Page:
The HUGO Journal

Official Journal of the Human Genome Organisation

The HUGO Journal Cover Image
Open Access

Genome mirror 2008

Genomic MedicineOfficial Journal of the Human Genome Organisation20082:9022

DOI: 10.1007/s11568-008-9022-0

Received: 15 June 2008

Accepted: 16 June 2008

Published: 24 July 2008

Recent molecular advances in essential hypertension

Alcohol and risk for hypertension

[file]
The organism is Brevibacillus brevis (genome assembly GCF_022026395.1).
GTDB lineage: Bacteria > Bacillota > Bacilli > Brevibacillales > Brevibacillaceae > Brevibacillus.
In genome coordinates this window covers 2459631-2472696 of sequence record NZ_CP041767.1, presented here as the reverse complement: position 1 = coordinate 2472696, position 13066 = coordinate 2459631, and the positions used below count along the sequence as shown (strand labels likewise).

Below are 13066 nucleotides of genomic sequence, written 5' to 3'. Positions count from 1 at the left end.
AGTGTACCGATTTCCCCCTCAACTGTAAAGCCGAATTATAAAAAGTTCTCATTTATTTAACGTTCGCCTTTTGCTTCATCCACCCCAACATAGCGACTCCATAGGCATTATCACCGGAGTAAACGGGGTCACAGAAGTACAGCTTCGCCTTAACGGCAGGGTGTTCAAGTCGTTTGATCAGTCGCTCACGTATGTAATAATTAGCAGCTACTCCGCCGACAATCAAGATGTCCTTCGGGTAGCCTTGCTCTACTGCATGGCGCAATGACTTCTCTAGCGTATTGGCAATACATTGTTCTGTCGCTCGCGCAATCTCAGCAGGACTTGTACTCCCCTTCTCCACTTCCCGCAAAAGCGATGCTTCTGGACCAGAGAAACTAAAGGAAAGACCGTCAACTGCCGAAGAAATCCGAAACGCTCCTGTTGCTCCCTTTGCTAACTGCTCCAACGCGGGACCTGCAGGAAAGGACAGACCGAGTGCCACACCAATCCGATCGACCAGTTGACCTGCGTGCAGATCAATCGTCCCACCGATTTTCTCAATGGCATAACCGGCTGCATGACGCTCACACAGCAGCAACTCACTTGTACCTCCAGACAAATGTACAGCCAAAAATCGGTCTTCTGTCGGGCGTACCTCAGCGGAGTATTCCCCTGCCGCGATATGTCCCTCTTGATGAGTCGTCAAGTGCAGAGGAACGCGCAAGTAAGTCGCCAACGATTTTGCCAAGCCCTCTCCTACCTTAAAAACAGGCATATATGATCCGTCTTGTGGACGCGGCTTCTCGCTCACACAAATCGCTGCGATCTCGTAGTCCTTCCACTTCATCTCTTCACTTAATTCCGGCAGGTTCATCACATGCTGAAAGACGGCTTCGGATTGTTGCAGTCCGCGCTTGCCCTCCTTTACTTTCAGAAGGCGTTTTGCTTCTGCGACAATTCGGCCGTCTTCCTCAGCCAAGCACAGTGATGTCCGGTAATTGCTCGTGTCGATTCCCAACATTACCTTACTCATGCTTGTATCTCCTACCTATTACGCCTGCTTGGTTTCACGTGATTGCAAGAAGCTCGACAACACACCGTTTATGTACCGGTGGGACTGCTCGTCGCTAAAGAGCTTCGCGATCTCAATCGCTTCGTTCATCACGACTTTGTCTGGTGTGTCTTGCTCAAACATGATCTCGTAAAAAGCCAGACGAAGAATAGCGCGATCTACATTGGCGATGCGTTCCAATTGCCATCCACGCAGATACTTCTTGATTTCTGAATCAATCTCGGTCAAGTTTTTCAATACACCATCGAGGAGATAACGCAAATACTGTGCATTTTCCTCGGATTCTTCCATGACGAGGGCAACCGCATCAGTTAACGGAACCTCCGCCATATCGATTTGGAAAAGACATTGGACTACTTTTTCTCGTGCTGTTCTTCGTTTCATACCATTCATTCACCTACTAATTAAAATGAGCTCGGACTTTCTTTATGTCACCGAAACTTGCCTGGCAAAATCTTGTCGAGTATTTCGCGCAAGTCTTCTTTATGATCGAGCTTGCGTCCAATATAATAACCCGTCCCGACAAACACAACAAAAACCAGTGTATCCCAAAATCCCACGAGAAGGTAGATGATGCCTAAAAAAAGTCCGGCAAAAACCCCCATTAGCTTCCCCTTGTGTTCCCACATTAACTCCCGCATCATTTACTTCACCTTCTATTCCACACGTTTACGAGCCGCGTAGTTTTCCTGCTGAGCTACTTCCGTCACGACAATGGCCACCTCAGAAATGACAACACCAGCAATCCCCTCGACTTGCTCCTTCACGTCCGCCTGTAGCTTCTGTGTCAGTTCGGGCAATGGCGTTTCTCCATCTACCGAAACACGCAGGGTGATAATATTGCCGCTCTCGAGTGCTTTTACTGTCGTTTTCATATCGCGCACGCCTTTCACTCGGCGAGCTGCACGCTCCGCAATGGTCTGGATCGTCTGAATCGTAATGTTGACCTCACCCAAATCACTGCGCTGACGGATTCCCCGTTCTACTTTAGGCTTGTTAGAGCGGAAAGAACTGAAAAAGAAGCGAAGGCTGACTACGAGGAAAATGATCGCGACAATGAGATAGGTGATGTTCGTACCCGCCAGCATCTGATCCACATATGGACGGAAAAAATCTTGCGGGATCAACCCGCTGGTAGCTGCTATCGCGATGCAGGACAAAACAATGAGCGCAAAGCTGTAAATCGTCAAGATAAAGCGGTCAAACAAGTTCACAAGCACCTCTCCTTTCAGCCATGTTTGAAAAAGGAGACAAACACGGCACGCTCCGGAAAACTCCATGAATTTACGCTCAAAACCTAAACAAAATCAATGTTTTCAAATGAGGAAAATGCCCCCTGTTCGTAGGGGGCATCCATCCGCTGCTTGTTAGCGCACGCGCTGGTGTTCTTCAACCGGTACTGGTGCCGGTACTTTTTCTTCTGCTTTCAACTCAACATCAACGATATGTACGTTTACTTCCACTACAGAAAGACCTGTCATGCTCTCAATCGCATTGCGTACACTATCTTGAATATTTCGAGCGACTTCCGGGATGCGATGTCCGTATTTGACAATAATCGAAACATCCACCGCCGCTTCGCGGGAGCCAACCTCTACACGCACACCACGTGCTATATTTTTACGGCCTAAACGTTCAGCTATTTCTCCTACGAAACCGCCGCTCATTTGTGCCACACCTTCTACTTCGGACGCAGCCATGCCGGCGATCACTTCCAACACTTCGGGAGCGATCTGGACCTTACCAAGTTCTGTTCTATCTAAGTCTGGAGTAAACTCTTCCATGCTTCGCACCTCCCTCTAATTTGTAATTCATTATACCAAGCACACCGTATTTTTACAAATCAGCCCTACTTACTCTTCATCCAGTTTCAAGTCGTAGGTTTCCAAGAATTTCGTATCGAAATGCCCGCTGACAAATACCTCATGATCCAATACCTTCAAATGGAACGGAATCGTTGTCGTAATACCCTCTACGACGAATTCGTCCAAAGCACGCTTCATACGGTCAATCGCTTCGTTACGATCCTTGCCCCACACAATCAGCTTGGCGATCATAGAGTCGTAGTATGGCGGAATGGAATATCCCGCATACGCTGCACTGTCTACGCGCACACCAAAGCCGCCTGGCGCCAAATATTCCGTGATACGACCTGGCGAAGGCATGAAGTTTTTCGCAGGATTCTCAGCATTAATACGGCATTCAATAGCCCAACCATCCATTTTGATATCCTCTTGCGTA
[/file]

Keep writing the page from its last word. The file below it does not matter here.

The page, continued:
There is continued interest in the possible causal links between alcohol and blood pressure. Although a wealth of data, both anecdotal and systemically collected, supports a direct causal link, several confounding factors play a significant role, notably age, gender and lifestyle. Several genes are now known to influence alcohol metabolism and independently regulate blood pressure. Alcohol dehydrogenase 2 is recognised as playing a major role in the removal of acetaldehyde, the primary metabolite of alcohol which is produced in the liver. Some people have a genetic polymorphism that produces an unusually active enzyme leading to accumulation of excess amounts of acetaldehyde. These individuals, mainly from China and East-Asia, are unable to tolerate alcohol because the accumulated acetaldehyde makes them feel ill. There is good evidence that homozygotes exhibit far worse adverse reaction compared to heterozygotes, but both have lower thresholds to the untoward side-effects of alcohol consumption.